On a stormy summer day the Aosawas, owners of a prominent local hospital, host a large birthday party. The occasion turns into tragedy when 17 people die from cyanide in their drinks. The only surviving links to what might have happened are a cryptic verse that could be the killer's, and the physician's bewitching blind daughter, Hisako, the only person spared injury. But the youth who emerges as the prime suspect commits suicide that October, effectively sealing his guilt while consigning his motives to mystery. The police are convinced that Hisako had a role in the crime, as are many in the town, including the author of a bestselling book about the murders written a decade after the incident, who was herself a childhood friend of Hisako' and witness to the discovery of the murders. The truth is revealed through a skilful juggling of testimony by different voices: family members, witnesses and neighbours, police investigators and of course the mesmerizing Hisako herself. The Aosawa Murders is by Riku Onda.
The story takes place in the suffocating atmosphere of a social housing estate in the south of France. Sixteen-year-old Celine and her sister Jo, fifteen, dream of escaping to somewhere far from their daily routine, far from their surly, alcoholic father and uncaring mother, both struggling to make ends meet. That summer Celine falls pregnant, devastating news that reopens deep family wounds. Those of the mother Severine whose adolescence was destroyed by her early pregnancy and subsequent marriage with Manuel. Those of Manuel, grandson of Spanish immigrants, who takes refuge in alcoholism to escape the open disdain of his in-laws. Faced with Celine's refusal to name the father, Manuel needs a guilty party and Said, a childhood friend of the girls and conveniently Arab, seems to fit the role perfectly. In the suffocating heat of summer Manuel embarks on a drunken mission of revenge. A dark and upsetting account of an ailing society, filled with silent and murderous rage. The Summer of Reckoning is by Marion Brunet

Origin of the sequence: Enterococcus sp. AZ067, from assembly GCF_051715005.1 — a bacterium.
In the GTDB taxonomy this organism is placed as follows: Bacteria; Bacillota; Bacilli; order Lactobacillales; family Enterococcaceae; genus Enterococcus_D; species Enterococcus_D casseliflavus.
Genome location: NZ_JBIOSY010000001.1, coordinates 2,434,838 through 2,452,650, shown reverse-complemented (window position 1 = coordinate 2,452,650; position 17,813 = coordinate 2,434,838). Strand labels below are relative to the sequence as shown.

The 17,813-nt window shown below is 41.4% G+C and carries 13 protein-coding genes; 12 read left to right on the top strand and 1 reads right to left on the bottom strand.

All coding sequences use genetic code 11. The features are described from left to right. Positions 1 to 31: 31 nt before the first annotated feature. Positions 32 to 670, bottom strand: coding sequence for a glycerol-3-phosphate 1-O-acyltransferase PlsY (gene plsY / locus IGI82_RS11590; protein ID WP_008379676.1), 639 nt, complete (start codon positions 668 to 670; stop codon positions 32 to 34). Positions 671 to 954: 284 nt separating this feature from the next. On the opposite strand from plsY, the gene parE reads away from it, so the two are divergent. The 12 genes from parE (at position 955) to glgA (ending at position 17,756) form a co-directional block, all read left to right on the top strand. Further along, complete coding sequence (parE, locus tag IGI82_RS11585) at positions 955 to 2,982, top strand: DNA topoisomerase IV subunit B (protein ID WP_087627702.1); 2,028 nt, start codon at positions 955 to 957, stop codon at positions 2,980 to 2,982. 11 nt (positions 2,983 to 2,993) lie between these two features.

Deep as Death is by Katja Ivar. Helsinki, March 1953. An unusually long and cold winter, everywhere frozen sea, ice-covered lakes and rivers. In a port city flooded with refugees, who cares if a young woman goes missing? An up-and-coming inspector who views this as an opportunity to advance his career. A heartbroken PI with a score to settle. They have yet to discover one thing: the most dangerous lies are those we tell ourselves. It all begins when Nellie, a prostitute working in a high-end brothel is found floating upside down in Helsinki Harbour. Not exactly a high priority case for the Helsinki police, so homicide chief Jokela passes the job to his former colleague Hella. It's beginning to look like a serial killer is at work when Elena, another lady of the night, narrowly escapes being driven into the harbour by her 19-year-old john. Problem was he had handcuffed her in the car. And to add further excitement to Hella's life, the madam is soon found dead in the garden outside the brothel.
The Night of The Shooting Stars is by Ben Pastor. It is just the beginning of a convulsed week, where danger lurks behind army headquarters, down sordid streets, and in the frightening Presidium of the Criminal Police. Bora is unexpectedly ordered by SS General Arthur Nebe, head of Kripo, to investigate the murder of a dazzling showman and clairvoyant, a major star since the days of the Weimar Republic. Bora's inquiry, supported by police inspector and former S.A member Florian Grimm, resurrects memories of the excessive and brilliant world of Jazz Age cabarets and locales. Around them, in the oppressive summer heat, constant allied bombing, war-weary Berlin teems with refugees and nearly a million foreign labourers. Soon enough the perceptive Bora realizes to his dismay that there is much more at stake than murder in a paranoid city where everyone suspects everyone, and where insistent rumours whisper about a conspiracy aimed at the very heart of the Nazi hierarchy. And then there is charming Emmy Pletsch, who works for Stauffenberg: could she be a key to understanding? Trying to solve the murder of the Weimar Prophet takes Martin Bora into the deadly whirlwind of an anguishing moral dilemma, as a German soldier and as a man. The 20 July plot and its dramatic implications as never told before.